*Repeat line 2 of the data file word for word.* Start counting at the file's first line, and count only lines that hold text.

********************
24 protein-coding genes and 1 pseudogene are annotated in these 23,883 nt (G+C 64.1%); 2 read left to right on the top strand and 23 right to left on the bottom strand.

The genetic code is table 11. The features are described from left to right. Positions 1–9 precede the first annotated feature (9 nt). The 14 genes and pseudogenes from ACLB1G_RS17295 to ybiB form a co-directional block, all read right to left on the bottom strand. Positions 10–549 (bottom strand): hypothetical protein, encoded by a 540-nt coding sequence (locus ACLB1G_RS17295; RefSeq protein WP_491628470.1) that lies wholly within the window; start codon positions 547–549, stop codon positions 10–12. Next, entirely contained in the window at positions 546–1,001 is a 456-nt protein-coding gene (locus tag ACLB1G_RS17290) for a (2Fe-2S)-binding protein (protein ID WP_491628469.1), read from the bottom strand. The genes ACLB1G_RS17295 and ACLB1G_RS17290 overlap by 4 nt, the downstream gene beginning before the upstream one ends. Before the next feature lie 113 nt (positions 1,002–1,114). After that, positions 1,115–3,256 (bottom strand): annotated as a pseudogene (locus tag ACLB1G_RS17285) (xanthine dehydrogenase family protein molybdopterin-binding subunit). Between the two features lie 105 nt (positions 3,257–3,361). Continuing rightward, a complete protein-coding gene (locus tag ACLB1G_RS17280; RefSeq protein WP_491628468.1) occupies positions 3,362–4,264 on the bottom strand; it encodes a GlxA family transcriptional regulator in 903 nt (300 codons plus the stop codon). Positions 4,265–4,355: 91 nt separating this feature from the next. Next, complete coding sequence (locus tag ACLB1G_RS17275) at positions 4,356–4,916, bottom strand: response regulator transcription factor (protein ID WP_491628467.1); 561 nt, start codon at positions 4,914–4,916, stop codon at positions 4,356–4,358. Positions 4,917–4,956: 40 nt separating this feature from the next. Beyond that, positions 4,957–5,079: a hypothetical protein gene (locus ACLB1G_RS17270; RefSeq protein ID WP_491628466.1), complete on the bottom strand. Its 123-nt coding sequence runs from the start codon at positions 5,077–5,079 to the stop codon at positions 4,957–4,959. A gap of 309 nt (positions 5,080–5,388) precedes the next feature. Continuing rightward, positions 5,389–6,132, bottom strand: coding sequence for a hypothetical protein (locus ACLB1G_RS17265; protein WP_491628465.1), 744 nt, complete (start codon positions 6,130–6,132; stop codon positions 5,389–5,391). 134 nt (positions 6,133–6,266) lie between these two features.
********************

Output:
The genetic code is table 11. The features are described from left to right. Positions 1–9 precede the first annotated feature (9 nt). The 14 genes and pseudogenes from ACLB1G_RS17295 to ybiB form a co-directional block, all read right to left on the bottom strand. Positions 10–549 (bottom strand): hypothetical protein, encoded by a 540-nt coding sequence (locus ACLB1G_RS17295; RefSeq protein WP_491628470.1) that lies wholly within the window; start codon positions 547–549, stop codon positions 10–12. Next, entirely contained in the window at positions 546–1,001 is a 456-nt protein-coding gene (locus tag ACLB1G_RS17290) for a (2Fe-2S)-binding protein (protein ID WP_491628469.1), read from the bottom strand. The genes ACLB1G_RS17295 and ACLB1G_RS17290 overlap by 4 nt, the downstream gene beginning before the upstream one ends. Before the next feature lie 113 nt (positions 1,002–1,114). After that, positions 1,115–3,256 (bottom strand): annotated as a pseudogene (locus tag ACLB1G_RS17285) (xanthine dehydrogenase family protein molybdopterin-binding subunit). Between the two features lie 105 nt (positions 3,257–3,361). Continuing rightward, a complete protein-coding gene (locus tag ACLB1G_RS17280; RefSeq protein WP_491628468.1) occupies positions 3,362–4,264 on the bottom strand; it encodes a GlxA family transcriptional regulator in 903 nt (300 codons plus the stop codon). Positions 4,265–4,355: 91 nt separating this feature from the next. Next, complete coding sequence (locus tag ACLB1G_RS17275) at positions 4,356–4,916, bottom strand: response regulator transcription factor (protein ID WP_491628467.1); 561 nt, start codon at positions 4,914–4,916, stop codon at positions 4,356–4,358. Positions 4,917–4,956: 40 nt separating this feature from the next. Beyond that, positions 4,957–5,079: a hypothetical protein gene (locus ACLB1G_RS17270; RefSeq protein ID WP_491628466.1), complete on the bottom strand. Its 123-nt coding sequence runs from the start codon at positions 5,077–5,079 to the stop codon at positions 4,957–4,959. A gap of 309 nt (positions 5,080–5,388) precedes the next feature. Continuing rightward, positions 5,389–6,132, bottom strand: coding sequence for a hypothetical protein (locus ACLB1G_RS17265; protein WP_491628465.1), 744 nt, complete (start codon positions 6,130–6,132; stop codon positions 5,389–5,391). 134 nt (positions 6,133–6,266) lie between these two features.